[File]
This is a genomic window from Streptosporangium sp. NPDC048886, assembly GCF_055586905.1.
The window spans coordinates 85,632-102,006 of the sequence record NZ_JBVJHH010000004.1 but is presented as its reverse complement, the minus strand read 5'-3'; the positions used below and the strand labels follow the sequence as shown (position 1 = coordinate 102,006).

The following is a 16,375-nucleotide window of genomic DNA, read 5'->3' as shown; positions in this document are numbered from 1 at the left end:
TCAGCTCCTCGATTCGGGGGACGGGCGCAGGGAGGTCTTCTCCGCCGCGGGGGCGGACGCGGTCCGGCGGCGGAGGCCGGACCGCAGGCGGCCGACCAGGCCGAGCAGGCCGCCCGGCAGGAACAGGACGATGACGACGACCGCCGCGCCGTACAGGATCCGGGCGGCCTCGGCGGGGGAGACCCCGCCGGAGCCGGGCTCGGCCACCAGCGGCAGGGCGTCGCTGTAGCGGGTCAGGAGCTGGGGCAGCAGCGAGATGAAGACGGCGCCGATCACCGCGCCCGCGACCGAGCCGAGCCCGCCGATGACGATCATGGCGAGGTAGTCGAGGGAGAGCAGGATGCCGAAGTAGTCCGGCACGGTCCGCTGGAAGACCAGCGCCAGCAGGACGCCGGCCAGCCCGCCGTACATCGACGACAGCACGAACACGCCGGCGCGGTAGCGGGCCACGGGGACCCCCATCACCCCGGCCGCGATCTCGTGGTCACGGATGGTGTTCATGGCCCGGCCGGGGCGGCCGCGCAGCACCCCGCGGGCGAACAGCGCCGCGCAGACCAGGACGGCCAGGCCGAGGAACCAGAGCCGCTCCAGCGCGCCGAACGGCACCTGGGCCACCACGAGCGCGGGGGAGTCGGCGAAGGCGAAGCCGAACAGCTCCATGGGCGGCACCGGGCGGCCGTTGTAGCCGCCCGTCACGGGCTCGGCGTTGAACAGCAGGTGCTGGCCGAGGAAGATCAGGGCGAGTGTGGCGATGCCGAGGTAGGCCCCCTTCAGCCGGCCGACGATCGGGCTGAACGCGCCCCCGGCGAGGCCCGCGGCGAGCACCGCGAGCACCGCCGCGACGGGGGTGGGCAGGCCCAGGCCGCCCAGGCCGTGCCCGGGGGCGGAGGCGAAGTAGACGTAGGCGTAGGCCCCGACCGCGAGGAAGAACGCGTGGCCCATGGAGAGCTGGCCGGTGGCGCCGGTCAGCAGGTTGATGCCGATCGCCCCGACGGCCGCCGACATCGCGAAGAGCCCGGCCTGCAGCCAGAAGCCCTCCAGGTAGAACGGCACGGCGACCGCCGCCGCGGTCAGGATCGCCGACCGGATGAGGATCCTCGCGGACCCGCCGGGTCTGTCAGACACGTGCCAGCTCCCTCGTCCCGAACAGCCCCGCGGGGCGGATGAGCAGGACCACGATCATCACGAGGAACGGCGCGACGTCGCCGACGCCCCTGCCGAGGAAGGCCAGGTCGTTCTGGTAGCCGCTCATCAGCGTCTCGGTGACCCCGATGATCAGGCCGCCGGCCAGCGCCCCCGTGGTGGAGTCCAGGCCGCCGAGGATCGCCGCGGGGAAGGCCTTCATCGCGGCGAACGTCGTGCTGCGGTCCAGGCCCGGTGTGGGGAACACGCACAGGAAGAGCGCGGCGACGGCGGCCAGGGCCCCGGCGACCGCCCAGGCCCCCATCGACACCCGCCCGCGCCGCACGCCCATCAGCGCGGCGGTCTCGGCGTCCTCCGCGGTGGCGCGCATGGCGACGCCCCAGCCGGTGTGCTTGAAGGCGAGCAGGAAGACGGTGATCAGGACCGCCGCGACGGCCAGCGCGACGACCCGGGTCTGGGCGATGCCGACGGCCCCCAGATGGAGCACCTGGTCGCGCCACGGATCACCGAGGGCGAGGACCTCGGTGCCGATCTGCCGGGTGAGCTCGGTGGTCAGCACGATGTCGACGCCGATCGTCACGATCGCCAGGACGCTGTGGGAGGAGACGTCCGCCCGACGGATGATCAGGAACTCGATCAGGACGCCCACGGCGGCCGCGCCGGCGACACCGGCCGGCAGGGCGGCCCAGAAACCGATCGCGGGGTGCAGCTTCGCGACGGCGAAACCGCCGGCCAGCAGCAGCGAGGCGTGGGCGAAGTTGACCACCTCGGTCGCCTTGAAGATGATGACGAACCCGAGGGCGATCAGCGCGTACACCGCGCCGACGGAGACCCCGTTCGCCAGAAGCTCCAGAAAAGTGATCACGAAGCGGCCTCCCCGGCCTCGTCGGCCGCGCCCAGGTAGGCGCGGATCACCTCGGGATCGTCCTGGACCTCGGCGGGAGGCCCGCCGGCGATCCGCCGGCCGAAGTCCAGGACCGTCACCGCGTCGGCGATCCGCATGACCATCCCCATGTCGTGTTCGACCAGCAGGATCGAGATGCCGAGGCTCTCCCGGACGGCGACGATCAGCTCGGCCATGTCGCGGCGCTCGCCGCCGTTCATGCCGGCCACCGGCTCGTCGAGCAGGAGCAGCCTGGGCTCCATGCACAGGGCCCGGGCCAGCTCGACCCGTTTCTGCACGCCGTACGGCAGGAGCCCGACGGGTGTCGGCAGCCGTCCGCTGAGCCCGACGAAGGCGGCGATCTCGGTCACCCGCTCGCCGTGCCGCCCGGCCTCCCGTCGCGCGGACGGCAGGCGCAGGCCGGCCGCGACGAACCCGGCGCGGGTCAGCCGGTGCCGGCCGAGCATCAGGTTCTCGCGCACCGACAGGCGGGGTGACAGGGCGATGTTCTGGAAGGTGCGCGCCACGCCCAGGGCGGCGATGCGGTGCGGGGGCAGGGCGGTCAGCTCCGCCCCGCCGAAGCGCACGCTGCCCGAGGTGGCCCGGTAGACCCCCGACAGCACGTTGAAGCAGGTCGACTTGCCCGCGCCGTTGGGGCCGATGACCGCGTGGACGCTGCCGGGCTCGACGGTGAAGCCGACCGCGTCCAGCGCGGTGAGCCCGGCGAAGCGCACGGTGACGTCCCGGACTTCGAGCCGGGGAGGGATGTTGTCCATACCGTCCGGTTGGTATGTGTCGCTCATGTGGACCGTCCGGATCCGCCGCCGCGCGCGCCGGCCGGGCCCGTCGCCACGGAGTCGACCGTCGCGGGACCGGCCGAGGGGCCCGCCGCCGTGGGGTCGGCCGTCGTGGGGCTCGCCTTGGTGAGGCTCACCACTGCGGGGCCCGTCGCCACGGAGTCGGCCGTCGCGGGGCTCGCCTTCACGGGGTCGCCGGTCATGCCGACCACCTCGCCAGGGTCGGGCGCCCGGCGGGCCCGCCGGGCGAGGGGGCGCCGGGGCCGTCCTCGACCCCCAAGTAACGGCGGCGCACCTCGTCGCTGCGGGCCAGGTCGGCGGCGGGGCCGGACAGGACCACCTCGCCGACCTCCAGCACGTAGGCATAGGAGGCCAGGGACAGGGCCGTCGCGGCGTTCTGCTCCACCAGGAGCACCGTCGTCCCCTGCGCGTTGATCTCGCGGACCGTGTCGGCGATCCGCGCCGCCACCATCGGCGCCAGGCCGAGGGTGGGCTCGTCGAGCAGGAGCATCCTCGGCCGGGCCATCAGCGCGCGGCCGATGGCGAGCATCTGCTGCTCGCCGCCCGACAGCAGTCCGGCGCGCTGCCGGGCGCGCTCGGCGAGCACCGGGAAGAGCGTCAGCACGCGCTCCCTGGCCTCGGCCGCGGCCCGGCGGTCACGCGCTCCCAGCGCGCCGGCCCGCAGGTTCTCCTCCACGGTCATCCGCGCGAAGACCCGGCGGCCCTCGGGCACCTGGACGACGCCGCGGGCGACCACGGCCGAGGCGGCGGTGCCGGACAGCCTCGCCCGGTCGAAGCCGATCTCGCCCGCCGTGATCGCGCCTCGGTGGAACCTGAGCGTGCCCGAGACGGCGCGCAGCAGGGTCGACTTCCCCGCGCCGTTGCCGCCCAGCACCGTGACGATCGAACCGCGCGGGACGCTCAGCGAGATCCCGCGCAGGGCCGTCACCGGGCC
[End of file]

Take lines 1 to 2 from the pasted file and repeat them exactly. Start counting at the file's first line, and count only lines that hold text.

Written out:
This is a genomic window from Streptosporangium sp. NPDC048886, assembly GCF_055586905.1.
The window spans coordinates 85,632-102,006 of the sequence record NZ_JBVJHH010000004.1 but is presented as its reverse complement, the minus strand read 5'-3'; the positions used below and the strand labels follow the sequence as shown (position 1 = coordinate 102,006).